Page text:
Acute renal failure in sepsis patients is an independent predictor of mortality.17Therefore we focused on renal injury. Although lipopolysaccharide injection is a model with limited resemblance with sepsis, we were able to induce renal failure in this model, which might share pathophysiological mechanisms with sepsis. We hypothesized that a “set point change” of endothelial cells by “healthy aging” might play a role in the increased vulnerability of the aged. To determine whether this “priming” exists in the microvascular compartment, we studied the expression of proinflammatory adhesion molecules that are used by the endothelial cells to recruit PMN into tissue. A higher increase of P-selectin and E-selectin in aged mice after lipopolysaccharide challenge was observed. P-selectin and E-selectin mediate leukocyte rolling and thereby represent the first step in neutrophil migration across the wall of microvessels into tissue.4ICAM-1 and VCAM-1 were not significantly different in aged mice. This observation seems in contrast to data published by Saito et al. , who observed a higher increase in ICAM-1 in the heart of old mice compared with young mice.18This possibly can be explained by endothelial heterogeneity between organs, as we previously showed in a hemorrhagic shock model.11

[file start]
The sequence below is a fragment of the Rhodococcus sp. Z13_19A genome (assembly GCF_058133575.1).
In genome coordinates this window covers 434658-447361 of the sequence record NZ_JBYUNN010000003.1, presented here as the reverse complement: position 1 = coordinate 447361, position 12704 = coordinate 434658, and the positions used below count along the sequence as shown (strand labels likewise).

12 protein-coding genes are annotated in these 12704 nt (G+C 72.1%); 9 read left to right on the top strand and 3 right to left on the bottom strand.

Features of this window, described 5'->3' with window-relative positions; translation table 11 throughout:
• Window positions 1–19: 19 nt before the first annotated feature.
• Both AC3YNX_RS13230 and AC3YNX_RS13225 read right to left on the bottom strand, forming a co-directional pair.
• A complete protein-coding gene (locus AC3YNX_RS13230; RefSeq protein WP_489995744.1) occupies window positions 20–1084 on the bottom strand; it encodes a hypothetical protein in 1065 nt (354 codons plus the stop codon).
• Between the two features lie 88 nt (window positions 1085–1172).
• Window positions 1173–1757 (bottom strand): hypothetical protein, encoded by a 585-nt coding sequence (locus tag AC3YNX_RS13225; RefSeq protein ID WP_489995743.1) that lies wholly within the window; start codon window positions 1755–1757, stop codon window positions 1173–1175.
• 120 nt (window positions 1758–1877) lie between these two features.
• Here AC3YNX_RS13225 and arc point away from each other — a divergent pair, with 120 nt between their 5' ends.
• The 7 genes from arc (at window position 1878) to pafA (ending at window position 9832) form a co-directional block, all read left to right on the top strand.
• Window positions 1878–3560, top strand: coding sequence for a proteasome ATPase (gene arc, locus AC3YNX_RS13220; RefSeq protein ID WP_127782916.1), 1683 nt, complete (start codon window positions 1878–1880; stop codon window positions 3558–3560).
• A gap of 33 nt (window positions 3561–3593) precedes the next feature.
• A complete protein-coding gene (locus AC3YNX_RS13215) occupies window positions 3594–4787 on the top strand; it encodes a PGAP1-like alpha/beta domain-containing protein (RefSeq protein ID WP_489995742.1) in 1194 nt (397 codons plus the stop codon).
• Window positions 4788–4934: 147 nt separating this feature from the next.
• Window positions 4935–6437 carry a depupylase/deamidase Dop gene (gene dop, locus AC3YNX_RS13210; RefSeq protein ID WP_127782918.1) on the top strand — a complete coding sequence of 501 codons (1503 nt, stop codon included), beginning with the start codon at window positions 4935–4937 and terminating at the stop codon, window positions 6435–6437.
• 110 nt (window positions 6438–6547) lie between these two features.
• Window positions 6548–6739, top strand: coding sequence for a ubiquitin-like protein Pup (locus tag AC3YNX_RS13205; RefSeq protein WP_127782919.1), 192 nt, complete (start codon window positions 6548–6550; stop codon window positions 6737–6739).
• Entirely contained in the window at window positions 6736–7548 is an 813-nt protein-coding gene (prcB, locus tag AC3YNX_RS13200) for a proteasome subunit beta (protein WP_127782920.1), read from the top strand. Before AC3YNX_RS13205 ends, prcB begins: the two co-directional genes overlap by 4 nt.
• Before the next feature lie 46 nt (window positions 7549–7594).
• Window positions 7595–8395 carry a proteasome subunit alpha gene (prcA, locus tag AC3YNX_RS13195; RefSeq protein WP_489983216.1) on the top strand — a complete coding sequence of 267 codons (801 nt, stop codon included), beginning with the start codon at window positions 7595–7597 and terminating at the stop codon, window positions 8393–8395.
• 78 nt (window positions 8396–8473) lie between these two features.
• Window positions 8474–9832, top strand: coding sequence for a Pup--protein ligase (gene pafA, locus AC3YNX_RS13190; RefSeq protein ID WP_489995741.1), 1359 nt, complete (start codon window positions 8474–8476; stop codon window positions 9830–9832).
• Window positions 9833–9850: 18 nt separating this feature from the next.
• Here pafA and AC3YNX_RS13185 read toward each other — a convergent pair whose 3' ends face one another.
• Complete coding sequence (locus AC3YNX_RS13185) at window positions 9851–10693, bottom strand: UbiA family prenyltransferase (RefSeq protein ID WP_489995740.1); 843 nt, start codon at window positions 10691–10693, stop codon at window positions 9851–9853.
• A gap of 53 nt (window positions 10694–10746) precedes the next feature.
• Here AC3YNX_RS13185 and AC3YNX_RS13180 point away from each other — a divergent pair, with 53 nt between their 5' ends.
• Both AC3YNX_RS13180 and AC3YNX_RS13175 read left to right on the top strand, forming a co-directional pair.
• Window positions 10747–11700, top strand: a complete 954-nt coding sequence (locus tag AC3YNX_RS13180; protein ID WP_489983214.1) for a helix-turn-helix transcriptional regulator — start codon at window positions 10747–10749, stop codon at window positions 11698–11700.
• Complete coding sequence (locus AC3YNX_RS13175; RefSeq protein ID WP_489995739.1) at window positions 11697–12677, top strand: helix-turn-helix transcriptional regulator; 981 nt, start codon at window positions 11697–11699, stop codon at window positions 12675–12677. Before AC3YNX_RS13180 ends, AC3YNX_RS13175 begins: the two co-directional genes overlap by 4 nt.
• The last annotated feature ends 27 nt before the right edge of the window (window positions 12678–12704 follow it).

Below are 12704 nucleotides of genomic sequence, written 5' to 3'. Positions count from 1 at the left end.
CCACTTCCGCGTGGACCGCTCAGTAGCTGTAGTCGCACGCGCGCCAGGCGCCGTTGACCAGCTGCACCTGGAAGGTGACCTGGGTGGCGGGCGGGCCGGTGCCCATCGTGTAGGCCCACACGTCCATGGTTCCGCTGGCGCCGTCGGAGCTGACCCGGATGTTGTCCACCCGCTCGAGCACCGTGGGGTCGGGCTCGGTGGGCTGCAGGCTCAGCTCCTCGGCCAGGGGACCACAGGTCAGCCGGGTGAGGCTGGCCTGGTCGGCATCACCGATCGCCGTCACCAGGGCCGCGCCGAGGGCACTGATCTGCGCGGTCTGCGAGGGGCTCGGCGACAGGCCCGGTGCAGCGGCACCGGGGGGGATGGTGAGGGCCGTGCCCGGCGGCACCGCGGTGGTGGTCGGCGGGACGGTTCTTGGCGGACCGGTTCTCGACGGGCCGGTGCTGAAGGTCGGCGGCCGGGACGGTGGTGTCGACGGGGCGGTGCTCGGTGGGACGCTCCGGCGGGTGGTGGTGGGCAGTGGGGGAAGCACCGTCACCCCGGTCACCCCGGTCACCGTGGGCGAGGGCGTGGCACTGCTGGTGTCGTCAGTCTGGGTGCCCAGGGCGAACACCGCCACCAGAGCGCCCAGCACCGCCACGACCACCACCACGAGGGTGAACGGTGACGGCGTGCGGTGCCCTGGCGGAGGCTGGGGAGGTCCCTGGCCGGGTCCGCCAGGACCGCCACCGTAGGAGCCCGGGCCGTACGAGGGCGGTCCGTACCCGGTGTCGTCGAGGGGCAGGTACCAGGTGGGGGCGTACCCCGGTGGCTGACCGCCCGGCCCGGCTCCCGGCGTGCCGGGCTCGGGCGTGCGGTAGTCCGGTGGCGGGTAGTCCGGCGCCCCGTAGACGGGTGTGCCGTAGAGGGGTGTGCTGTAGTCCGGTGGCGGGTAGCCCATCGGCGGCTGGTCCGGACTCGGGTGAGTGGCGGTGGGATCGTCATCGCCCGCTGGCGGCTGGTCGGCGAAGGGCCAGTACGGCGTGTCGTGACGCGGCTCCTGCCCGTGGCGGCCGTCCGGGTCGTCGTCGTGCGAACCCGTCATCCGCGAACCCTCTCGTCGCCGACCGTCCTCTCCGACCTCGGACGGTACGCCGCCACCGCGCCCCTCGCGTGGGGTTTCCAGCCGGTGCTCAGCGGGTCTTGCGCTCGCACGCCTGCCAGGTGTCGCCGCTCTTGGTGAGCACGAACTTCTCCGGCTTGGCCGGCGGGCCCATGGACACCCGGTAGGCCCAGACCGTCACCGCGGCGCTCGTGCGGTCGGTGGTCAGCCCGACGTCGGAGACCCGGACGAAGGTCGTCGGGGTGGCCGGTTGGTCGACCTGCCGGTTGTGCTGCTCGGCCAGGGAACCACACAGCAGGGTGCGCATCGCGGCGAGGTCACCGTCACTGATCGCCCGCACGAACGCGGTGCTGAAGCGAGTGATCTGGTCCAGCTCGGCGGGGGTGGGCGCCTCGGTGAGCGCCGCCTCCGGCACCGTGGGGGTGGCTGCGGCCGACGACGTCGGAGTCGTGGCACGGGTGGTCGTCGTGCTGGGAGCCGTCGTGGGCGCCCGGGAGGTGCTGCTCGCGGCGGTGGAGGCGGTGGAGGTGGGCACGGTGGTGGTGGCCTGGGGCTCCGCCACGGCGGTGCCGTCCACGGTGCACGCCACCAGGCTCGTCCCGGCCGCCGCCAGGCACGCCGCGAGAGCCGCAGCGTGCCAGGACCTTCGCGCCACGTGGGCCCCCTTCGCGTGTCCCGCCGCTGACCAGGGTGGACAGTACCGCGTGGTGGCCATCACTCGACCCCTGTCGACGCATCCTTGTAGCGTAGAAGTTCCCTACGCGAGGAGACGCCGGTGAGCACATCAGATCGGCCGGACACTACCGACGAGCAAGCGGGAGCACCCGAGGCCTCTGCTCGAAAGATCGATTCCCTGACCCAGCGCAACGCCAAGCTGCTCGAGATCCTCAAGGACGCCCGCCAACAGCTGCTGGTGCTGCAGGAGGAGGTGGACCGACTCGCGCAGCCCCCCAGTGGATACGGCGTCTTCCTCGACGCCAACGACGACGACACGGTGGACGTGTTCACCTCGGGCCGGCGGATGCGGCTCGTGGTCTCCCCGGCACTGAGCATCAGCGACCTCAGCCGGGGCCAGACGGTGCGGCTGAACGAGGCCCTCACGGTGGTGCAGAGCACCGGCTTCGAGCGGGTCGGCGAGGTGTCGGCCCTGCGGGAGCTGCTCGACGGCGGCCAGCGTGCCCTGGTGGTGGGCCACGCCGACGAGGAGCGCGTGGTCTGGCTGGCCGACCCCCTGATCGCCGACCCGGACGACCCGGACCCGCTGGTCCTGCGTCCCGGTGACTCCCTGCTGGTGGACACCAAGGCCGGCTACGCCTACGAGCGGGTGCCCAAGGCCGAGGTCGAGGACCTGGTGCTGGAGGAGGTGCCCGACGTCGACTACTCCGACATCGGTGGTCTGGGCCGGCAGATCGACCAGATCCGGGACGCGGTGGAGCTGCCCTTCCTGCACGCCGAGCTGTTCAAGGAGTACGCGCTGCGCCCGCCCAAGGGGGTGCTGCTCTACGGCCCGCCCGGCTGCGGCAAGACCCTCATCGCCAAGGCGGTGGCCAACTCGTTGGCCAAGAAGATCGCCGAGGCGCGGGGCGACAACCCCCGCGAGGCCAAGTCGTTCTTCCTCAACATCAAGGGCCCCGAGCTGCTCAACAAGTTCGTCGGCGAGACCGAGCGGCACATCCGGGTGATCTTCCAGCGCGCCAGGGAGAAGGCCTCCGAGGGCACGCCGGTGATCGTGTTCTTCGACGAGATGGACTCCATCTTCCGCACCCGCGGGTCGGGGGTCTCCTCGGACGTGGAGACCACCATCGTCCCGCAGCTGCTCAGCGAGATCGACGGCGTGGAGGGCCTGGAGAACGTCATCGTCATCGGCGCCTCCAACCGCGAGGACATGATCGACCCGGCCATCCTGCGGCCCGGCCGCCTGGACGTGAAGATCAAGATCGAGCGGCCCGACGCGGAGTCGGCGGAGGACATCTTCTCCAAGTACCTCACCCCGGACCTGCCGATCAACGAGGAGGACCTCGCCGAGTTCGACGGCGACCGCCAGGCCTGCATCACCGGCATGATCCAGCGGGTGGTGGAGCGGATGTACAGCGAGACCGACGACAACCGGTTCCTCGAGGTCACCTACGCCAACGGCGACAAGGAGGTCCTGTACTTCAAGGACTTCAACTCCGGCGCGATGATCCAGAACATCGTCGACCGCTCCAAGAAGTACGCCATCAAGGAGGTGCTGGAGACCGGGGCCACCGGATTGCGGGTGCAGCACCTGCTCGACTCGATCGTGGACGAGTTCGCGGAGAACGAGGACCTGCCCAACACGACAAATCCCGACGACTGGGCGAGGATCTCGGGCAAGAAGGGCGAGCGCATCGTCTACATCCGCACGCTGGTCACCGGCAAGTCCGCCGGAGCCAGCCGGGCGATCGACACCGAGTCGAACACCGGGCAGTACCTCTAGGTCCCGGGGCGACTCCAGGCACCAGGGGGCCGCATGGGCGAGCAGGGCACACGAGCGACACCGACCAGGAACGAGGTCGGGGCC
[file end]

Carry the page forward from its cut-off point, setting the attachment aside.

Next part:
A dual role of PMNs and macrophages has been described before, e.g. , humans with signs of down-regulation of the cellular components of the innate immune system have a higher mortality in sepsis.19This was explained by a deficient immune system resulting in a lower clearing capacity for infection. However, our current study and others suggest that leukocyte activation can also have a protective role other than in elimination of an infection. The classic innate immune response does not seem to be the explanation for vulnerability of the kidney. The finding that PMN depletion does not save kidney function also supports this. On the contrary, in PMN-depleted mice, kidney function after lipopolysaccharide challenge was significantly worse. The increase in myeloperoxidase and PMN in kidney tissue after lipopolysaccharide in aged mice compared with young mice has an analog. Gomez et al. did a similar observation in lung tissue in aged mice after lipopolysaccharide challenge.20We observed that the kidney function, measured as plasma BUN levels, in PMN-depleted mice after lipopolysaccharide challenge was significantly worse both at young and older age, whereas NGAL was statistically not different. Polymorphonuclear leukocytes are an essential component of the innate immune system. Pathogens are ingested and killed by means of phagocytosis and the generation of reactive oxygen species and the release of toxic granular enzymes.21Kasten et al. have shown that during sepsis neutrophils are producers of IL-10, an antiinflammatory cytokine.22In a lipopolysaccharide model employing young mice, Wu et al. furthermore showed an increase in TNF-α and, in accordance with our data, in BUN in PMN-depleted mice after lipopolysaccharide challenge.23Depletion of PMNs might therefore lead to decreased IL-10 and increased TNF-α production, both having been suggested to contribute to organ failure. PMN depletion possibly prevented the occurrence of the antiinflammatory reactions, and as a consequence an increase in kidney injury occurred in both young and aged mice after lipopolysaccharide challenge.